Bolke decided to approach Emerson Knives. And the company was very receptive. "[Ontario] said we have this situation, and we think you guys are the ones to address it because you're really keyed in to police usage and training," says Emerson Knives CEO Ernest Emerson.
One of the aspects of the Emerson P-SARK that made it the choice of the Ontario PD is the Wave feature. The Wave is a rounded hook on the blade that catches on the user’s pocket and deploys the blade the second it is drawn.
What Ontario wanted from Emerson was a knife that was both a utility tool and a defensive weapon, but in no way looked like something from a Rambo movie. "They needed something that was presentable and defensible in a civil lawsuit and something that the administration of the department could look at and say, 'Well, yeah. This is not a weapon-looking knife like a Bowie knife or a real aggressive-looking folding knife," says Emerson.
Emerson's P-SARK filled the bill. "It's the perfect police knife for a variety of reasons," Bolke says. "It has a blade that won't stab. Plus it's listed in a government contract [with the U.S. Navy] as a search and rescue knife. That makes it far more appropriate as a police knife than say the latest, greatest fighting knife."
And the P-SARK has already proven itself as a rescue knife with the Ontario PD. In a recent incident, Officer Keith Henderson was called to the scene of a very bad auto accident and was asked to assist firefighters in extracting a child from the back seat. "One of the firemen yelled out that he needed a knife because his seatbelt cutter couldn't cut the belt. So Henderson deployed his department-issued P-SARK, slipped the blade under the belt the way he was trained, and cut it with no effort," says Bolke.
Rescues aside, the Ontario PD's knife training program also includes defensive knife tactics. For example, officers are trained to use their folders to prevent the bad guys from taking their pistols. Bolke says although the P-SARK was designed as primarily a rescue knife, it's very suited to biomechanical cutting-the practice of cutting a person's hand to force him or her to open up and drop a weapon. Ontario officers receive training in this technique.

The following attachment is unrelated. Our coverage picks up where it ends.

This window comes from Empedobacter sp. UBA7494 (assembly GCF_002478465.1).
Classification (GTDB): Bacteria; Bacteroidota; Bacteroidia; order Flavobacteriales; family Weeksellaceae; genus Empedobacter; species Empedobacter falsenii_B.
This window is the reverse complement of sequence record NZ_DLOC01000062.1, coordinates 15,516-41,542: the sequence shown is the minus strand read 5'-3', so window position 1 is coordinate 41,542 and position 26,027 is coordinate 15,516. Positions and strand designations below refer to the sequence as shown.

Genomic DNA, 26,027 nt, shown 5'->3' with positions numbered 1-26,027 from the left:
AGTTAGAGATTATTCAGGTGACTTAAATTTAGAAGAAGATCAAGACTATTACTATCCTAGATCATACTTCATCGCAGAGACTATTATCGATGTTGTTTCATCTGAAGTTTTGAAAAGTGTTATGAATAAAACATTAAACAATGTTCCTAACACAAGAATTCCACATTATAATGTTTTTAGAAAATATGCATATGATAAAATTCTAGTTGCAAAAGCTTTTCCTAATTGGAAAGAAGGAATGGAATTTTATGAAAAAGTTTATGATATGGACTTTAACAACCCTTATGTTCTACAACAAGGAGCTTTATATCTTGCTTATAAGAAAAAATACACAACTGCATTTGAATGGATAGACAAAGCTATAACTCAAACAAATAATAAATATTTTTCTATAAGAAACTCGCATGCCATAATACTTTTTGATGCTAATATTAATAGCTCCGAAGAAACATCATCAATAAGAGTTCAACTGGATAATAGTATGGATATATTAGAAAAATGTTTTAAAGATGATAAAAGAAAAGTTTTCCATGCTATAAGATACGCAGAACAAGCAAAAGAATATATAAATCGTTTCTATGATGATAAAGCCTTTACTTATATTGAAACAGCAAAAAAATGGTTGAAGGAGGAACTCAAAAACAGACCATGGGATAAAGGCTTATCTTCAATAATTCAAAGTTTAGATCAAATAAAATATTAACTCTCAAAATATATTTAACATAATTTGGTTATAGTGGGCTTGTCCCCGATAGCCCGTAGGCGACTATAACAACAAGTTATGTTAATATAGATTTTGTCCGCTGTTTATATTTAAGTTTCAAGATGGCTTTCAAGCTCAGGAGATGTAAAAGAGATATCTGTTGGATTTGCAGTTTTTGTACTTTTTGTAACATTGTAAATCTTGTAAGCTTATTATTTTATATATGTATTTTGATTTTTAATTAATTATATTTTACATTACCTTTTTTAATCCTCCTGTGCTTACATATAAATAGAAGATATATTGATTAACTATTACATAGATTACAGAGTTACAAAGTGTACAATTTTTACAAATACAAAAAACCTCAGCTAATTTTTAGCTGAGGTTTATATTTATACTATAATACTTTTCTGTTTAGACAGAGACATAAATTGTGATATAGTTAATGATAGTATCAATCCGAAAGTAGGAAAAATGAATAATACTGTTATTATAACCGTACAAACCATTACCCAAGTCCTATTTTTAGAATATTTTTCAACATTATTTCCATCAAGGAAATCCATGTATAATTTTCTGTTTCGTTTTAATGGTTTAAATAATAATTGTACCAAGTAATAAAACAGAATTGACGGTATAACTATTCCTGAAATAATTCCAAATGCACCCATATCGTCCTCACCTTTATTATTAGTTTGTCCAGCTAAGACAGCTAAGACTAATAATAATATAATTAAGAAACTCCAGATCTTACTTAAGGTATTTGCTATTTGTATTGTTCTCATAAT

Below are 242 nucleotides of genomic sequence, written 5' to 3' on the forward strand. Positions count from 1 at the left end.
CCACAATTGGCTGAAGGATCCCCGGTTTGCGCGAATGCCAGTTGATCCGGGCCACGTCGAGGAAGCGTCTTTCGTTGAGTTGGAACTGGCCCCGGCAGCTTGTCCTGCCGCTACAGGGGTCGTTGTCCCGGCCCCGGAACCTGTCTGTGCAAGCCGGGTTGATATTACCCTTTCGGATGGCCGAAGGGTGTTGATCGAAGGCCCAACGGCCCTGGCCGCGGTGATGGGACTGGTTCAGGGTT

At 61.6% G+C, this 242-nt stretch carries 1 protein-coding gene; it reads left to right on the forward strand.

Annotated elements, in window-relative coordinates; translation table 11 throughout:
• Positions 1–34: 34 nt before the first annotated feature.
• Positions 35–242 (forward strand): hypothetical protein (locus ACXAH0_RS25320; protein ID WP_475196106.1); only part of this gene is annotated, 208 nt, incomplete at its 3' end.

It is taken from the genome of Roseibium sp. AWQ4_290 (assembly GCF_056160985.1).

Many departments allow officers to carry knives because they can be extremely useful in cutting injured motorists out of their seatbelts. The Emerson P-SARK shown in use above was designed specifically as a rescue knife.
"Training outweighs restrictive policy when it comes to liability," says Bolke. "A perfect example is that our officers are allowed to hit people with their flashlights. Our department policy treats flashlights as impact weapons, and our officers are trained to use them. So we also wanted to train our officers to use their knives as weapons when a situation gets horrible enough that they have to do it."
Perhaps the most controversial aspect of the Ontario PD policy is the conscious attention to concerns that police carrying knives may be tempted to plant them on suspects. The P-SARKs issued by Ontario PD are engraved with "Ontario PD" and an identification number. In addition, officers are subject to knife inspections and are not allowed to carry knives that are not registered with the department.
The Fountain Valley Policy
In contrast to the Ontario program, Fountain Valley PD's yet-to-be-enacted policy is considerably less ambitious, as it doesn't require the department to buy and issue knives. But it is comprehensive on issues of when a knife can be used and how.
Sgt. Kevin Thomas, a hand-to-hand and self-defense instructor, volunteered to draft a knife policy for the department after the subject was raised at a staff meeting. The pending Fountain Valley PD policy states in no uncertain terms that officers are permitted to carry folding knives. "We could have prohibited them," says Thomas. "But since they are already out there, and they are useful tools, we decided that we should have guidelines for use."